'We can make it through': OPH optimistic about another fall with COVID-19

·3 min read
Ottawa's French-language school boards began classes this week, while the English boards begin next week. (Francis Ferland/CBC - image credit)
Ottawa's French-language school boards began classes this week, while the English boards begin next week. (Francis Ferland/CBC - image credit)

Case counts have risen and the delta variant of COVID-19 threatens a fourth pandemic wave, but Ottawa's medical officer of health remains optimistic the city can keep things under control this fall as children head back to school.

Dr. Vera Etches said Ottawa "bucked the trend" in the fall of 2020 when it kept COVID-19 rates down.

Along with the vaccine, residents can do it again if they keep taking basic steps such as wearing masks and limiting gatherings, Etches told reporters Thursday.

"This is a stressful time with the start of school and more requirements, and I know that we can make it through this," she said.

The situation has changed in the past 12 months, she noted. Last September there was no vaccine and older adults were at higher risk of serious illness.

The vaccine has been effective as Ottawa has not reported a COVID-related death in almost two months, according to the public dashboard.

New provincial models also show, as of Aug. 27, an Ottawa resident who is unvaccinated is 15 times more likely to contract the virus than someone who is not, said Etches.

Vaccine uptake increased after passport announcement

The focus now is to "be kind" to those who have not yet received their vaccine and help them overcome the barriers to doing so, she added.

As of Wednesday, 79 per cent of those born in 2009 or earlier are fully vaccinated, while 69 per cent of Ottawa's total population, including children who are not yet eligible for a vaccine, have both doses.

If the city continues at its current pace, Ottawa could hit a long-stated goal of having 90 per cent of the population fully vaccinated by mid-October, Etches said, which would be a bit late because modelling shows a resurgence of the virus could arrive by the third week of September.

There was some good news on the vaccine front this week as Ontario saw a boost in appointments after announcing its plan for a vaccine passport, according to the health minister.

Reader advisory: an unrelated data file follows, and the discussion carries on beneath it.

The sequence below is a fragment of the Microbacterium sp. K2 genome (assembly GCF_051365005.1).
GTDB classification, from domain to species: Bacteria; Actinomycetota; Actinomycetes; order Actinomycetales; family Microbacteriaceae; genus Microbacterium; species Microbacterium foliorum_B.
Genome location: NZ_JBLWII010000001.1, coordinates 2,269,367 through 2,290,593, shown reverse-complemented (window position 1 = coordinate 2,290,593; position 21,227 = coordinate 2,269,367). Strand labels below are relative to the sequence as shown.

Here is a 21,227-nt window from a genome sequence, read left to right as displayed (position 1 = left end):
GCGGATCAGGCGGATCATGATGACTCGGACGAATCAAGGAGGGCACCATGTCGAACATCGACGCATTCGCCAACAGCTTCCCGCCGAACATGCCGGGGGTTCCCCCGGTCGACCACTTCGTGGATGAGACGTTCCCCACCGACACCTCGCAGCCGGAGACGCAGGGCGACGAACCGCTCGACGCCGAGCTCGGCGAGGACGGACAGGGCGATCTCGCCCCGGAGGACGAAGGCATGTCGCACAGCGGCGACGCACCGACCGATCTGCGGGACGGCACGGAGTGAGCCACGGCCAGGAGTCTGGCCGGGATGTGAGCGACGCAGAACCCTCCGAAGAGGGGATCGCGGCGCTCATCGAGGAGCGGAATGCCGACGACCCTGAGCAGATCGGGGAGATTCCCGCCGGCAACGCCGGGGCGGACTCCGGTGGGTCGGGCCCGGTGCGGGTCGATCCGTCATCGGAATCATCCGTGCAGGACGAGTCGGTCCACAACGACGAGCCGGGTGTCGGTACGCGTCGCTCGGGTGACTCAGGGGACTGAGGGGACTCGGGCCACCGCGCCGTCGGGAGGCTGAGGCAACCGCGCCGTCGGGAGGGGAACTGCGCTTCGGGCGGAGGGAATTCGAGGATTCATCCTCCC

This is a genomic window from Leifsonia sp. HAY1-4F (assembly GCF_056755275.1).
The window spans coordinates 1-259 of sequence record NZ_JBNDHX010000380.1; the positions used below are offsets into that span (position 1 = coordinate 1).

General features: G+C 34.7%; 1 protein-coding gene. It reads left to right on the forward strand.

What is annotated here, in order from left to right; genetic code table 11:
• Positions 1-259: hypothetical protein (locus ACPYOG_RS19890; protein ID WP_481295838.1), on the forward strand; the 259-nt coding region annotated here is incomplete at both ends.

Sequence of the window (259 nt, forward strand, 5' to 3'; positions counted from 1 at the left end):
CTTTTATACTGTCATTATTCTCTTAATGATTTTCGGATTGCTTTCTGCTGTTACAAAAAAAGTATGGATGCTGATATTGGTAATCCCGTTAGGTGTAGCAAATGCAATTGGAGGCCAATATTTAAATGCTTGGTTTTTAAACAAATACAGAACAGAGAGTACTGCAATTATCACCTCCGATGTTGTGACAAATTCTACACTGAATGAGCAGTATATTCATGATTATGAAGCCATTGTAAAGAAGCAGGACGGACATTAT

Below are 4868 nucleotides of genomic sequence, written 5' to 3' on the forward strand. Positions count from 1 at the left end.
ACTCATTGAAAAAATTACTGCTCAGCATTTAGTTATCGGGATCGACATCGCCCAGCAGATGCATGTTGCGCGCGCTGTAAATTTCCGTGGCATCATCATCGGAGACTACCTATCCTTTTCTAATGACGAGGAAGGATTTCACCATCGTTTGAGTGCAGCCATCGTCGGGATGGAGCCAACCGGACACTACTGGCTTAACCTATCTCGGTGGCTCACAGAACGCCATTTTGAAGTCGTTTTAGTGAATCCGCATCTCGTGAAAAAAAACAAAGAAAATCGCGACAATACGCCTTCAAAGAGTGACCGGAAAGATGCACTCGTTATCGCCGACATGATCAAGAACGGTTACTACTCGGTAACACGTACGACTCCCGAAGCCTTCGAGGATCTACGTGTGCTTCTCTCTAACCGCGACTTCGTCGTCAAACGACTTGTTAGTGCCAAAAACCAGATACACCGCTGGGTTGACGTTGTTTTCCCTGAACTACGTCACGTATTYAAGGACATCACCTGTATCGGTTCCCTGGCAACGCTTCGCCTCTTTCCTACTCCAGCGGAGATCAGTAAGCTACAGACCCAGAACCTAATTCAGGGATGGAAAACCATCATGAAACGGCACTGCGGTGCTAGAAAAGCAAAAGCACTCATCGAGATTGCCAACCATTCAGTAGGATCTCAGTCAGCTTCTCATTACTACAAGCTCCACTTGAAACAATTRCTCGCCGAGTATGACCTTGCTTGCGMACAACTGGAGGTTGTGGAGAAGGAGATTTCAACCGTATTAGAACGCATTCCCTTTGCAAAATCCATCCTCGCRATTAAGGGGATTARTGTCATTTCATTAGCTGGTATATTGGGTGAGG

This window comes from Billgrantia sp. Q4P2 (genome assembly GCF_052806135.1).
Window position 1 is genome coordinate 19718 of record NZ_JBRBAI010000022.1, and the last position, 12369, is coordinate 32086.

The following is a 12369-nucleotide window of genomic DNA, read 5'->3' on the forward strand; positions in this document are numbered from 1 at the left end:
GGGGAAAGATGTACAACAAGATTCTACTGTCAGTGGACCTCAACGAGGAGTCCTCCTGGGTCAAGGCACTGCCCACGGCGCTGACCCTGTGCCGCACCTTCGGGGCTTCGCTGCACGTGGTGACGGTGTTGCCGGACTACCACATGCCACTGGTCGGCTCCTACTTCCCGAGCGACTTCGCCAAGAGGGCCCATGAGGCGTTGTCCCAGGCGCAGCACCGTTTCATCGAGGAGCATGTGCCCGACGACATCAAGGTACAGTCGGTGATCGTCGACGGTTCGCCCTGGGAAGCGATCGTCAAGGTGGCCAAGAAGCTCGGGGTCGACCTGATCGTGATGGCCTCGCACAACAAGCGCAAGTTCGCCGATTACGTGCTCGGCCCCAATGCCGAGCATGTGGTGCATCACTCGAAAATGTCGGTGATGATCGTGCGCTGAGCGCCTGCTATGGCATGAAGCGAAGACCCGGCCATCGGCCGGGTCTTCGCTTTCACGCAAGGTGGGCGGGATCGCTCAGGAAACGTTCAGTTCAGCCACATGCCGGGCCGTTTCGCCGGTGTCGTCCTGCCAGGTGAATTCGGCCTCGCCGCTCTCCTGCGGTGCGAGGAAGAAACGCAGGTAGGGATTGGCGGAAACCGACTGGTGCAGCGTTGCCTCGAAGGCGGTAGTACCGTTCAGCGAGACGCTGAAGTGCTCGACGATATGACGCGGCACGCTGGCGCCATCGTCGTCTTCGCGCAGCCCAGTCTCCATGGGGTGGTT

Employers urged to adopt vaccination policies

To boost vaccination levels, and ensure workplaces stay safe, Ottawa Public Health also wants all employers to enact policies that urge their workers to be fully vaccinated.

The health unit has published guidelines businesses can use, based on its own policy, which includes setting a date by which a worker must show proof of vaccination or provide a legitimate medical exemption.

Some local businesses are worried about interactions their staff could have with the unvaccinated public, but Etches reassured business owners they're not being asked to police customers, as they did when masks became mandatory.

"I'm asking people to be kind. ... It does require patience as businesses figure out how to do this," said Etches.

Back to class

Vaccination levels in the community will be a key factor for what happens as tens of thousands of children head back to class this week and next, and public health officials will monitor the situation closely.

This fall, Etches says she is even more convinced students need to attend in person, and far fewer have opted to stay home and learn virtually.

"We had more and more evidence grow over the course of last year about the harms that are done when children don't have the opportunity to be in school and in person," Etches said.

Francis Ferland/CBC
Francis Ferland/CBC

Families should screen for the virus daily, officials say, and children and parents must remain home and seek a COVID-19 test if they have a fever or chills, a cough or barking cough, shortness of breath, or lose their sense of taste or smell.

Take-home tests will also roll out across many local schools this year to make testing easier.

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